Blow by gasses from the pistons into the crankcase would want to increase crankcase absolute pressure (still below atmospheric pressure). Increasing crankcase pressure allows the diaphragm to lift opening the valve poppet a bit. This allows more air to flow from crankcase to inlet manifold, and the PCV valve will be passing both the ventilation air and the blow by gasses. When valve flow has increased enough to match the blow by volume, the crankcase vacuum will then draw the valve diaphragm down to regulate the original vacuum level in the crankcase, resulting also in the same original ventilation flow through the inlet restrictor. Hitting the throttle harder you get lower manifold vacuum and more blow by making higher crankcase pressure. Both of these things conspire to open the PCV valve more to allow more flow until the original crankcase vacuum level is restored. End result of all this is that the PCV valve will open as much as is required to allow flow of blow by gasses in any variable amount while retaining the same vacuum level in the crankcase.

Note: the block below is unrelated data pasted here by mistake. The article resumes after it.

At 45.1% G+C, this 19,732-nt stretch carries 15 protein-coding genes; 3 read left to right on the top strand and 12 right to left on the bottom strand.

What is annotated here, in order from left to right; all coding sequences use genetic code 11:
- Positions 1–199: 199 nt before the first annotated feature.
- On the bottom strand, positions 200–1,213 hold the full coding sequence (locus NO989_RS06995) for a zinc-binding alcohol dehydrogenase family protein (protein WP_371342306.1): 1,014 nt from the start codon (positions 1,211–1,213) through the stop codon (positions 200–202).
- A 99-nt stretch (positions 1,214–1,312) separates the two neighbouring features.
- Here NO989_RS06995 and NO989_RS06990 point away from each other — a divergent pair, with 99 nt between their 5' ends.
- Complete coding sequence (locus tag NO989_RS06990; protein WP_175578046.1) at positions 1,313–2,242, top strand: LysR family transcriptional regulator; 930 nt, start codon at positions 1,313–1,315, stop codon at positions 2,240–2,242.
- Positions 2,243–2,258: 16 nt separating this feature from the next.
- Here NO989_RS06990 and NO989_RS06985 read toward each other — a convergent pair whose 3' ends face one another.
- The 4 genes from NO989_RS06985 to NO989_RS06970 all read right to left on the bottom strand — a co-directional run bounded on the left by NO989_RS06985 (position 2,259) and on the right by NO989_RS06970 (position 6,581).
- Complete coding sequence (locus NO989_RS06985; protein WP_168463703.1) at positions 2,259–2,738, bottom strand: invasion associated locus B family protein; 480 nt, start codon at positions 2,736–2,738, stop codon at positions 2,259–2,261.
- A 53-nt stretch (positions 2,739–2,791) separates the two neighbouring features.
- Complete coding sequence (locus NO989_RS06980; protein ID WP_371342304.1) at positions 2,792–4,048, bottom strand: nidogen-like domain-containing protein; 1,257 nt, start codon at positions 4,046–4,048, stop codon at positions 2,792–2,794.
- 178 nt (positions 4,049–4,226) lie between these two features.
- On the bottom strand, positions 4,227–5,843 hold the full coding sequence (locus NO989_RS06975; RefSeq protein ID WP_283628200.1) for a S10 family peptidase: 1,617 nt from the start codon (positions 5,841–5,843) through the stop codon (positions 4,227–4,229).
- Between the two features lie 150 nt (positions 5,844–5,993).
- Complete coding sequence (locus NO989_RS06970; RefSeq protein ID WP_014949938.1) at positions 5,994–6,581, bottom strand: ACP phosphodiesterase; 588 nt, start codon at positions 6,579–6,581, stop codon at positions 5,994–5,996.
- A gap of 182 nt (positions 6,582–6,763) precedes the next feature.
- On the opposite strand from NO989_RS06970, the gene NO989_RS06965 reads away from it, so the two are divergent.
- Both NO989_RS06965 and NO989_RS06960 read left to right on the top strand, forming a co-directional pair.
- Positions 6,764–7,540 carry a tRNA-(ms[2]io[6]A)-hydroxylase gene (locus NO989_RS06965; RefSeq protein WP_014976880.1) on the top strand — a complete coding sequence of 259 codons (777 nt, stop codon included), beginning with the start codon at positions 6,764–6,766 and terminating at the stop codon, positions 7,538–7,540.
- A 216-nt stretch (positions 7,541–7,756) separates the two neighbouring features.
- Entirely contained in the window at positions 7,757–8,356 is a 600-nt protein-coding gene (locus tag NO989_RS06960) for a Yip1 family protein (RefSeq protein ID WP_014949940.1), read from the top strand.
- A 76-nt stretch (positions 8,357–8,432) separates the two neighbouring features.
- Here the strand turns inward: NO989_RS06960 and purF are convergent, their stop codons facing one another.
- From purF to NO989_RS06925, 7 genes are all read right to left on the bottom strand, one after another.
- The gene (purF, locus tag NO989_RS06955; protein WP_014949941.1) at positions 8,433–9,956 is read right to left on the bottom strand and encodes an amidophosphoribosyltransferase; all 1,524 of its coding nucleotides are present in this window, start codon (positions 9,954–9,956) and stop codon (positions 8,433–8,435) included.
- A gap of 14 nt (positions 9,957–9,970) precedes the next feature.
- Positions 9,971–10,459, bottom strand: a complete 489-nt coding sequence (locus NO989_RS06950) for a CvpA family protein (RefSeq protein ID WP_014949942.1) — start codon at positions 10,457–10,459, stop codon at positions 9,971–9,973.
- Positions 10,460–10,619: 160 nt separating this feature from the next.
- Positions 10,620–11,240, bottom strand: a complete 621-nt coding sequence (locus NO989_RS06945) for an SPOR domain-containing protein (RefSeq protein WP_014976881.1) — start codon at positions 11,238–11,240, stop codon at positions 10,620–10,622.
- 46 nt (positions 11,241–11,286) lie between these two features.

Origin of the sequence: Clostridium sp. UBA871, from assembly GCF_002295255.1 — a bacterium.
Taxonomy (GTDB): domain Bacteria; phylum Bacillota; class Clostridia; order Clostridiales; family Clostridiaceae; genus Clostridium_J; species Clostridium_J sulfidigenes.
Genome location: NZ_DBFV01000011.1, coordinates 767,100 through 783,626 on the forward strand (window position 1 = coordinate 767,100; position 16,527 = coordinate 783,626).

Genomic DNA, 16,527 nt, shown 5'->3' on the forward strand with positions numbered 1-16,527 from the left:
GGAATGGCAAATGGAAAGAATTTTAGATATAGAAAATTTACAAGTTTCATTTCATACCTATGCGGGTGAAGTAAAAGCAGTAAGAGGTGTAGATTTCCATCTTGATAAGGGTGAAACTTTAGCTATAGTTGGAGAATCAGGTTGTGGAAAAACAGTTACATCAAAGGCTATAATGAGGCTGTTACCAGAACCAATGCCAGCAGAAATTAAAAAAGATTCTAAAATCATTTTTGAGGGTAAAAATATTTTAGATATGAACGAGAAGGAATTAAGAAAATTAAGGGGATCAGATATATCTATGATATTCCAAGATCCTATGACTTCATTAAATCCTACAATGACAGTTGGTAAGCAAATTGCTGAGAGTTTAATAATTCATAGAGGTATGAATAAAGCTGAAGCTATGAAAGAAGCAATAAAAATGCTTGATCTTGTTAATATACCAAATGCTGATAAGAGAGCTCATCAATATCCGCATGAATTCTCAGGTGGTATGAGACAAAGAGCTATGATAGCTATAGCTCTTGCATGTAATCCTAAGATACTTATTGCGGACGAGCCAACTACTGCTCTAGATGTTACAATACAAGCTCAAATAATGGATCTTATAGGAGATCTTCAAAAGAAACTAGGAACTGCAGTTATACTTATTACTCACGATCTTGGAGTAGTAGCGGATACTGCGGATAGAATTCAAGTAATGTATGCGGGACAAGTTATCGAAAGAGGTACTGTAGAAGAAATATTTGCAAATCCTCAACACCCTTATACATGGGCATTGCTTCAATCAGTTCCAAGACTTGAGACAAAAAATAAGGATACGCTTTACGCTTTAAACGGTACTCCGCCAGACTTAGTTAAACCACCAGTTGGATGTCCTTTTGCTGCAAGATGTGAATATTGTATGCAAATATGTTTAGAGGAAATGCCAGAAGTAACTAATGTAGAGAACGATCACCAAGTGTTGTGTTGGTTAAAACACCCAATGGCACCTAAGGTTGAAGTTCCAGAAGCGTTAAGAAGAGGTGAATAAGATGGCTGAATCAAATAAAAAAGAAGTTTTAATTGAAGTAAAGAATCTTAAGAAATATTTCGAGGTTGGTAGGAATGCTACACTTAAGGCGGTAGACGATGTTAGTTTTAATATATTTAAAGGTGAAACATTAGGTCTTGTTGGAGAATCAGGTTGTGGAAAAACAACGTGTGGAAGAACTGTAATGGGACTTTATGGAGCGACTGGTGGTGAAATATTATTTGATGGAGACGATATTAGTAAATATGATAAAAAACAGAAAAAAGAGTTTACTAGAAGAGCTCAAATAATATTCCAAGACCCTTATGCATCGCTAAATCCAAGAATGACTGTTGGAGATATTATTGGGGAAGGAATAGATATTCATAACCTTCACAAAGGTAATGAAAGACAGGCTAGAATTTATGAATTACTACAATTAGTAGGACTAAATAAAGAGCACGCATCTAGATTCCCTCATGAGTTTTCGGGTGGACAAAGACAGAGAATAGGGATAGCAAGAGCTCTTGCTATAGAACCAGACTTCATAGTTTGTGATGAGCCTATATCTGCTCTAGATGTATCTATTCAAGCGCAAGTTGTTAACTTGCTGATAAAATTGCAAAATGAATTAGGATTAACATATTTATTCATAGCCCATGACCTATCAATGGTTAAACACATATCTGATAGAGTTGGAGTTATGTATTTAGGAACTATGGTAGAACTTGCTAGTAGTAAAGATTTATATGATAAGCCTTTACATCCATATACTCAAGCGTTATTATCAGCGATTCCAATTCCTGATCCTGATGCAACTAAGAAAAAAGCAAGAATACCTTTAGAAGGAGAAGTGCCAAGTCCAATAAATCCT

When you close the throttle at high engine speed you get very high vacuum in the intake manifold and virtually zero blow by. This causes higher vacuum at the PCV valve, so the diaphragm pulls down to close the valve some to reduce flow. The reduced flow brings down the vacuum at the crankcase side of the valve until it gets back to equilibrium again with the same original crankcase vacuum and ventilation rate.